A Libyan revolutionary Officer announced the creation on Sunday of an armed group to keep order in Tripoli.
Announcing the Tripoli Revolutionists Council at a news conference in the capital, Abdullah Ahmed Naker said his force had 22,000 armed men at its disposal, drawn from what he said were 73 factions which had agreed to pool resources.
The move may stir concern about tensions among the many revolutionary militias who play a de facto security role in the capital, where residents say they fear some groups may resort to violence as they jockey for power.
Visiting U.S. Republican Senator John McCain called on the country’s interim rulers, the unelected National Transitional Council (NTC), last week to move quickly to get the armed groups under control.
Naker said his group was cooperating with the Tripoli Military Council which is led by Abdulhakim Belhadj, a veteran Islamist foe of Muammar Qaddafi.
He said it would protect citizens’ security and property, collect unlicensed weapons, support humanitarian relief work and help create civil society institutions.
“We established the council because we saw that Tripoli people are marginalized ... They have not been invited to participate in any entity in the new government,” he said.
Naker said his forces were already in control of 75% of the capital. They could extend their area of operations but did not want disputes with other factions.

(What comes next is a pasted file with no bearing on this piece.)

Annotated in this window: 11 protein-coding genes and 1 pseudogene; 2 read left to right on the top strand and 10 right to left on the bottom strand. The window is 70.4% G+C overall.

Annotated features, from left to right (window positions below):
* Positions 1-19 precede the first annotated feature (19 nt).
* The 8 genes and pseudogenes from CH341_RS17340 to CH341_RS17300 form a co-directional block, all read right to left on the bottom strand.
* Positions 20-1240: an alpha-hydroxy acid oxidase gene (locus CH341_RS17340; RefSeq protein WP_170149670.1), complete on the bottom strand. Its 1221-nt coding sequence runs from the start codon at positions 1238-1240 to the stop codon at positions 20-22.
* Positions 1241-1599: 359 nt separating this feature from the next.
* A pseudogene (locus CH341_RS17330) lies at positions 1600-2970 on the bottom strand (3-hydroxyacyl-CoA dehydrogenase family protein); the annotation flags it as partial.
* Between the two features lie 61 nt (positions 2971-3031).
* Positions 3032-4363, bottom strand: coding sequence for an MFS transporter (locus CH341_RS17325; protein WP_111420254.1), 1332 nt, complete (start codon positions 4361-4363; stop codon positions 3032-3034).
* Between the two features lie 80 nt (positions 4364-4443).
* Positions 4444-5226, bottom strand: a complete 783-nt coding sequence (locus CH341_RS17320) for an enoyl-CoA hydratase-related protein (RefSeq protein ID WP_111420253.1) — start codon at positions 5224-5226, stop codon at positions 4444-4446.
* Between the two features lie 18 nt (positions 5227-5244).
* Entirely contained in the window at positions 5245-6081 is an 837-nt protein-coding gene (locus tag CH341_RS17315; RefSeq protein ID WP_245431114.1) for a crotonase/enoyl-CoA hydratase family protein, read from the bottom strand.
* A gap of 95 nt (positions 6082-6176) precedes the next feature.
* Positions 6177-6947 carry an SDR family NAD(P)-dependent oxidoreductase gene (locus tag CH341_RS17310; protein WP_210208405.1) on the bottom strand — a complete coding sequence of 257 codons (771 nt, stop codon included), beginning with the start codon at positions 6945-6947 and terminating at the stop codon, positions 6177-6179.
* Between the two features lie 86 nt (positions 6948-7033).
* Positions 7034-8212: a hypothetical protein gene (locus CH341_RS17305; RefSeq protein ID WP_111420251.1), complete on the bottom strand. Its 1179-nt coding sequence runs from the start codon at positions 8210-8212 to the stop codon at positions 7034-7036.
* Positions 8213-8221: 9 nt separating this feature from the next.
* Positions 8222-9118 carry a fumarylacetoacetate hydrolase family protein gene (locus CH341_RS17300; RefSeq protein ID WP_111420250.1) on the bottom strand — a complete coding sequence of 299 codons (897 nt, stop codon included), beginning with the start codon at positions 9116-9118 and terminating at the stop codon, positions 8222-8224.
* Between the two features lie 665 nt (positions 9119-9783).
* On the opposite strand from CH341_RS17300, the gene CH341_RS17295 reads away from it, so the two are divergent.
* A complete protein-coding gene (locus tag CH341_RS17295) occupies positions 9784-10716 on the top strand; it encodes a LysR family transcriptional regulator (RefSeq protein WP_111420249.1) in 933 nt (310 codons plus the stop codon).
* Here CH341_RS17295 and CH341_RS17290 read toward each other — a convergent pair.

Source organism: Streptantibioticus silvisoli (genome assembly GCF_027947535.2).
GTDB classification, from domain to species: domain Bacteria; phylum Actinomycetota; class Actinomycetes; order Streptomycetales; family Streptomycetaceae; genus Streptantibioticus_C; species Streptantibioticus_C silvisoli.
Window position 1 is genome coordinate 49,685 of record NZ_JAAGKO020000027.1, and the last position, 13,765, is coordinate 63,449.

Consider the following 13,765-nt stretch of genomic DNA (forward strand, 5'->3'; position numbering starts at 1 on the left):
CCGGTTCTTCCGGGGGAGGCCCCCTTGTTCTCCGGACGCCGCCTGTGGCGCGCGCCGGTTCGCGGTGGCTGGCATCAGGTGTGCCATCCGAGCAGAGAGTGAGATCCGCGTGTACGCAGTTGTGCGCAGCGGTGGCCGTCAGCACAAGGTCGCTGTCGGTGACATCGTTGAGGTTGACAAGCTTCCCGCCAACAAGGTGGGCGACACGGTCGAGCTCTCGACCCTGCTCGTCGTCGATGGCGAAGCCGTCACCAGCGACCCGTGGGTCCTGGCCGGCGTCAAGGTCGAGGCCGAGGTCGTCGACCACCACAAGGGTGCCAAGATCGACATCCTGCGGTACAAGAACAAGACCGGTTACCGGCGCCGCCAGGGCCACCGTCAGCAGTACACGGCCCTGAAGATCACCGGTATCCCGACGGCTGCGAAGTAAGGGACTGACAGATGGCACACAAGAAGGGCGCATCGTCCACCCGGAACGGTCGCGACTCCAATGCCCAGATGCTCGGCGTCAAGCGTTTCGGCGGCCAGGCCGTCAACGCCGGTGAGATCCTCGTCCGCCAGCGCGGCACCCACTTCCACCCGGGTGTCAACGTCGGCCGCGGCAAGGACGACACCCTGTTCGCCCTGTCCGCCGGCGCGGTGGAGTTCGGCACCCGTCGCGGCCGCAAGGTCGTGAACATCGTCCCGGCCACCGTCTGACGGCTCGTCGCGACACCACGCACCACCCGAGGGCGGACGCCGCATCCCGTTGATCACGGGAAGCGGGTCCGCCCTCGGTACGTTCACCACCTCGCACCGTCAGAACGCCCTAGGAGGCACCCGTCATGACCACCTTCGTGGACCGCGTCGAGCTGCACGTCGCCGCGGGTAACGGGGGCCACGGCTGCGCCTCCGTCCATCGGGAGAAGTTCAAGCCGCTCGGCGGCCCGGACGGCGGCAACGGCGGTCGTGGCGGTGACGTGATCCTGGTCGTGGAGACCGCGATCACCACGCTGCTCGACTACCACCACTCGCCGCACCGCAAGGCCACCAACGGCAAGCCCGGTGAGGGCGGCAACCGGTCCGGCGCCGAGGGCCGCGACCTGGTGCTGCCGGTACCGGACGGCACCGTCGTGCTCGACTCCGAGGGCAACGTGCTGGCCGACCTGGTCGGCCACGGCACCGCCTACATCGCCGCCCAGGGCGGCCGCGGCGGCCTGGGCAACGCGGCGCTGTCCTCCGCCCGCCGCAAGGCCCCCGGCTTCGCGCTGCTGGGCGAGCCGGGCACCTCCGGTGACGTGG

He said his relations were normal with Belhadj but he did not know much about his background. “Who is he? Who appointed him?” he said.
Belhadj led an Islamist guerrilla uprising against Qaddafi in the 1990s. He later spent time with Taliban and al Qaeda leaders in Afghanistan but says he opposed al Qaeda’s transnational campaign of anti-Western violence.
Naker said Belhadj’s military clout was “weak” as he had only 2,000 men. He alleged the Military Council’s forces had staged night raids on private homes that had caused ill-feeling among Tripoli residents.
Naker said his council was working under the auspices of de facto head of state Mustafa Abdel Jalil and was “cooperating” with the Tripoli Military Council on bringing safety back to Tripoli. It would be dissolved when state institutions were up and running again, he said.